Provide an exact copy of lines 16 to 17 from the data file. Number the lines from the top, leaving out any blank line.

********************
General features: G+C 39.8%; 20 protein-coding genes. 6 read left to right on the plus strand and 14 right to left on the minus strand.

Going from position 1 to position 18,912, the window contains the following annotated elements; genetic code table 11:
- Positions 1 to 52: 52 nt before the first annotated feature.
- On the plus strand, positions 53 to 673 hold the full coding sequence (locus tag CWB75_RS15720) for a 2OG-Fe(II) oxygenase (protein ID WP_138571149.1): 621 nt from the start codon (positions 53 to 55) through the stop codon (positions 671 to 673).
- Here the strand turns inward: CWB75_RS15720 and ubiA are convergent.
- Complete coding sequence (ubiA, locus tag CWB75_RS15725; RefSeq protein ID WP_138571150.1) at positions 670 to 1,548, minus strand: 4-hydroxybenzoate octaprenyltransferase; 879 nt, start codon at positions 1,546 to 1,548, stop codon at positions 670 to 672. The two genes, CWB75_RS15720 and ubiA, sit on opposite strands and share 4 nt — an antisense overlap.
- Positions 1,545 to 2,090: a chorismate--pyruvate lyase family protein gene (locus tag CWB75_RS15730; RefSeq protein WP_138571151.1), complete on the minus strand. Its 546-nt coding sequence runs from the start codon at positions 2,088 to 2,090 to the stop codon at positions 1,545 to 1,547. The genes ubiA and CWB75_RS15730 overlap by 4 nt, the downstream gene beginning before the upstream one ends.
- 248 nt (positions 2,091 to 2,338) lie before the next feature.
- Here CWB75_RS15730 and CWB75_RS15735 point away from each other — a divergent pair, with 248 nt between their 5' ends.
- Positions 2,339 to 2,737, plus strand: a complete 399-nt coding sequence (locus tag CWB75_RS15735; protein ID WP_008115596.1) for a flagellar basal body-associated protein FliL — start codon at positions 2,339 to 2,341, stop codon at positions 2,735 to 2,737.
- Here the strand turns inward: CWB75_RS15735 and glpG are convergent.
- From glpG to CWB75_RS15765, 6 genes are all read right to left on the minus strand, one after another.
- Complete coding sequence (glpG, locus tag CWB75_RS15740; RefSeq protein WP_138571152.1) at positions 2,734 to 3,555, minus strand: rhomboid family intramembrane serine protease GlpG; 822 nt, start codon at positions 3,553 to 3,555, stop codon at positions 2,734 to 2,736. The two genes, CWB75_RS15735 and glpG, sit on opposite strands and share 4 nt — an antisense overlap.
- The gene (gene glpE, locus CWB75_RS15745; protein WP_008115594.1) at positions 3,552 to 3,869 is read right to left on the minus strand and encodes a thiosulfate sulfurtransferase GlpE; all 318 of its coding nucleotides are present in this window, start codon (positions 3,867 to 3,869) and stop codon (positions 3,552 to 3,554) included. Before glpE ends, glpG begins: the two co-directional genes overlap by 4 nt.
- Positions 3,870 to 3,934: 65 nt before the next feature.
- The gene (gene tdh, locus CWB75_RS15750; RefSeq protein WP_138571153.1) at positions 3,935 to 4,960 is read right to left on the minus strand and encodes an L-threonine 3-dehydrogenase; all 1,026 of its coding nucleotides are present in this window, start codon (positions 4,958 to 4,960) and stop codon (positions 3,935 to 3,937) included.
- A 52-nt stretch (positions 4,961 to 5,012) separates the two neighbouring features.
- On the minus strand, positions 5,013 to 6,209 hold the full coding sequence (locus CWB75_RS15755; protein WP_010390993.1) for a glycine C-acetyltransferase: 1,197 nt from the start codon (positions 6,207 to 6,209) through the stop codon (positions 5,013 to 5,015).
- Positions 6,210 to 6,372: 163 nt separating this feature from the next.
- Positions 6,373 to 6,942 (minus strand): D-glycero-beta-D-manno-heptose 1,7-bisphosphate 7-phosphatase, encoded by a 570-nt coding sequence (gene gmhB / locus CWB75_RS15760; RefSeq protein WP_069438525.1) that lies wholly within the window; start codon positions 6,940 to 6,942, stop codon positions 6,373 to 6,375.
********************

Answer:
- The gene (gene tdh, locus CWB75_RS15750; RefSeq protein WP_138571153.1) at positions 3,935 to 4,960 is read right to left on the minus strand and encodes an L-threonine 3-dehydrogenase; all 1,026 of its coding nucleotides are present in this window, start codon (positions 4,958 to 4,960) and stop codon (positions 3,935 to 3,937) included.
- A 52-nt stretch (positions 4,961 to 5,012) separates the two neighbouring features.